Category Archives: MLB

No Contest: Unfair Advantages In Professional Sports

Kyle Tooley

A very common expression in my household when I was growing up was, “life isn’t fair.”  Usually the context involved eating dessert before dinner or staying up late to watch the end of the Sunday Night Football game.  And it is true; life isn’t fair because of the many things in our life that we cannot control.  However, in a professional sports league, shouldn’t the game be set up to create as much of a competitive equilibrium as possible?  Because if not, we might as well take the NBA and cut the number of teams from 30 to 10 and just let the ten teams that would always be relevant duke it out for rings each year.

The New York Knicks landed Patrick Ewing thanks to the NBA Draft Lottery
The New York Knicks landed Patrick Ewing thanks to the NBA Draft Lottery in 1985

The MLB and the NBA have a flawed system when it comes to creating top to bottom competition.  The biggest ways we see the flaws in creating competition are the MLB’s lack of salary cap and the NBA’s lottery draft.  The salary cap-less MLB is more of a crime against small-market teams, but it still does not help create a balance when the best teams can sign even better free agents with no regard to money.  The lottery draft in the NBA is honestly one of the biggest jokes in professional sports and has completely altered the landscape of the NBA ever since its introduction in 1985.  In that draft, The New York Knicks, who did not have the worst record in the league, secured the first pick and were able to land a pretty good player.  Patrick Ewing, to be exact.  If there was no lottery system, Ewing would have been a Pacer and there is no certainty on how that acquisition could have changed the future of the league.  Looking back on that 1985 draft, I’m rather certain that the Pacers would have traded their pick that they ended up making for future Hall of Famer Patrick Ewing.  The Pacers drafted Wayman Tisdale.  Sure, he was a 12-year veteran, but this is Patrick Ewing we’re talking about.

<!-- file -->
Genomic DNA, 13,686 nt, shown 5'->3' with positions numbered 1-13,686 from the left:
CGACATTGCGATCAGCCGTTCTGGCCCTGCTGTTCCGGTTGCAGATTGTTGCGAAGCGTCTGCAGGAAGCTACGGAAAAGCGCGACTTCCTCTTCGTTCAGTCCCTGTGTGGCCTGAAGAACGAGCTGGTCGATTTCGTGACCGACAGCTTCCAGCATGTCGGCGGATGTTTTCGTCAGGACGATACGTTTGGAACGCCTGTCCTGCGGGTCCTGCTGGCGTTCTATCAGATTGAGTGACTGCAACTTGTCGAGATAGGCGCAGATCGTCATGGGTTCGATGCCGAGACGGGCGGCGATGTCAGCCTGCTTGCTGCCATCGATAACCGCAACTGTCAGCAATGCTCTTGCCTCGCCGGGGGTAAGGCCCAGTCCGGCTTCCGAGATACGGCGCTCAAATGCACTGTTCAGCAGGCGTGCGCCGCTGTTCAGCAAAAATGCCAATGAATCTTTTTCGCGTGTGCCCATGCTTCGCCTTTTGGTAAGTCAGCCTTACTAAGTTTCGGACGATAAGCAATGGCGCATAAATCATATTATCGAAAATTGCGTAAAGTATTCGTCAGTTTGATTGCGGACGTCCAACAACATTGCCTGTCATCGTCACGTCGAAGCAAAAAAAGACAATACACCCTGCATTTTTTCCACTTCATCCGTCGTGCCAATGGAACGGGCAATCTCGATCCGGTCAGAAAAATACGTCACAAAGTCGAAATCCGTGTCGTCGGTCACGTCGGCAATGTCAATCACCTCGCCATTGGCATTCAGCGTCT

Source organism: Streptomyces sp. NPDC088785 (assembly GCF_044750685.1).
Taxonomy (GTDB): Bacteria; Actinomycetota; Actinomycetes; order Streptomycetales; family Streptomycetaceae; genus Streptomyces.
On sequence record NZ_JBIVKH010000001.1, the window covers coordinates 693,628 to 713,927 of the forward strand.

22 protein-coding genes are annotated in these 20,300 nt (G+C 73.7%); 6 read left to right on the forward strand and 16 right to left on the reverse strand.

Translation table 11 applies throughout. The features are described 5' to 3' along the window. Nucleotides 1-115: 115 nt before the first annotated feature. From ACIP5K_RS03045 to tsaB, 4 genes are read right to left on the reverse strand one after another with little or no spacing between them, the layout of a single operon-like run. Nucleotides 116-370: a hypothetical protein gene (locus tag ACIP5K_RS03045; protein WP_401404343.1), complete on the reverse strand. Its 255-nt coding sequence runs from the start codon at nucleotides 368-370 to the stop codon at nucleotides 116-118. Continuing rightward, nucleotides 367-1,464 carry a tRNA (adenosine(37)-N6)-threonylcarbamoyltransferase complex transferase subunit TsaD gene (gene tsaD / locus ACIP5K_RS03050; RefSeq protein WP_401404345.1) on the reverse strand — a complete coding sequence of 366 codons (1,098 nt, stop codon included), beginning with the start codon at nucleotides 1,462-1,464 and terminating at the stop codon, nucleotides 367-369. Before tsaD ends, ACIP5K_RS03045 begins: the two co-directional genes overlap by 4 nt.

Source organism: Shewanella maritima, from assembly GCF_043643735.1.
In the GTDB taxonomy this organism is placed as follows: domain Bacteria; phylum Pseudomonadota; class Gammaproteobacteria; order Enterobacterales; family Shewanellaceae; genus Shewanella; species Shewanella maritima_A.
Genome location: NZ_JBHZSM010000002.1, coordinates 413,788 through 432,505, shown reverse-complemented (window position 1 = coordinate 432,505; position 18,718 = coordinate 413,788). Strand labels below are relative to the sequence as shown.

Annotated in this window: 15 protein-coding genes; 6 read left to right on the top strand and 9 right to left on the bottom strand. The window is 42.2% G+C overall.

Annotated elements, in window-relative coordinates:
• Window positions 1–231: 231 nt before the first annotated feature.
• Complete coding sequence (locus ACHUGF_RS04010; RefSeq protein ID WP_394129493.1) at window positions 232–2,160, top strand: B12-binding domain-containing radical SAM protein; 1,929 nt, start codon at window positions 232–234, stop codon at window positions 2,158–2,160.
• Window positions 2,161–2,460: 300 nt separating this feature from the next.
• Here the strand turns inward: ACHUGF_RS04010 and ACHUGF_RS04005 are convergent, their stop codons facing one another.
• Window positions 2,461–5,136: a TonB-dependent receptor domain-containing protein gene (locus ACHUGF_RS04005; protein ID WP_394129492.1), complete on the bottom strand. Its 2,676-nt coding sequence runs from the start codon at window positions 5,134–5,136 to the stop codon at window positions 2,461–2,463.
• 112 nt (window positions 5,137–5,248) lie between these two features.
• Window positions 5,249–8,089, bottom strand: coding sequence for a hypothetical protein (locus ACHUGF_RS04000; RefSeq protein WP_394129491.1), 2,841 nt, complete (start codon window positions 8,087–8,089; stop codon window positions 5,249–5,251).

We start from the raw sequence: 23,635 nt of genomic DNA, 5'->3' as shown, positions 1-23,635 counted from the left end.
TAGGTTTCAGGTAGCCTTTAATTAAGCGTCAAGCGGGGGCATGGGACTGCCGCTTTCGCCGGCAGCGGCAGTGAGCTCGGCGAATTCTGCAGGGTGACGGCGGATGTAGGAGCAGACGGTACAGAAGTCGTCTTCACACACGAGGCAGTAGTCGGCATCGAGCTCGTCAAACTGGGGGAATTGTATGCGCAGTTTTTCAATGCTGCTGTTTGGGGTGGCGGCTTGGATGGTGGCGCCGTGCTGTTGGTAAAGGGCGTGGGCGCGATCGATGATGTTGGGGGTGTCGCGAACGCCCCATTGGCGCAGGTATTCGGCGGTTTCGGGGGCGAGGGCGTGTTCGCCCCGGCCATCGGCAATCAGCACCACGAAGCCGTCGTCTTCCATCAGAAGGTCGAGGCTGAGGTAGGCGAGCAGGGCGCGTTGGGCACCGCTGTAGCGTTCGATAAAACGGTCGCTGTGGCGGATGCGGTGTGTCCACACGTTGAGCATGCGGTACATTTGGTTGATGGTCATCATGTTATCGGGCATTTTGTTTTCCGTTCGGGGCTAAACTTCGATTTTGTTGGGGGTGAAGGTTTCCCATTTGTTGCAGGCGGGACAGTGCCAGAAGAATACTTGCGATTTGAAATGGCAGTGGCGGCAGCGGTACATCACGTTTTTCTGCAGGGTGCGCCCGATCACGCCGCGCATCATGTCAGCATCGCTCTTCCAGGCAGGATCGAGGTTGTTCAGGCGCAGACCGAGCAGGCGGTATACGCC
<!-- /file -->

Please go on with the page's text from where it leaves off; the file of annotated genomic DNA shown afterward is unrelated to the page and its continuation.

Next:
On top of mixing up the draft orders in every single draft since 1985, the lottery system has also come under scrutiny for playing favorites to bigger name teams.  Is it just a coincidence that Derrick Rose was born and raised in Chicago or LeBron James is from Cleveland? Well, I guess the jury is still out.  All I’m saying is that LeBron could’ve been drafted by Denver and Derrick Rose could be in Miami while Blake Griffin could be enjoying his afternoons in downtown Sacramento or Anthony Davis could be in Charlotte, making life a bit easier on ol’ Michael Jordan.  The scenery of NBA draftees is always going to be in flux and unpredictable until the NBA can adapt a reverse-order draft like every other major sports league.

Chase Headley singed with the Yankees because they could offer him the most money
Chase Headley singed with the Yankees because they could offer him the most money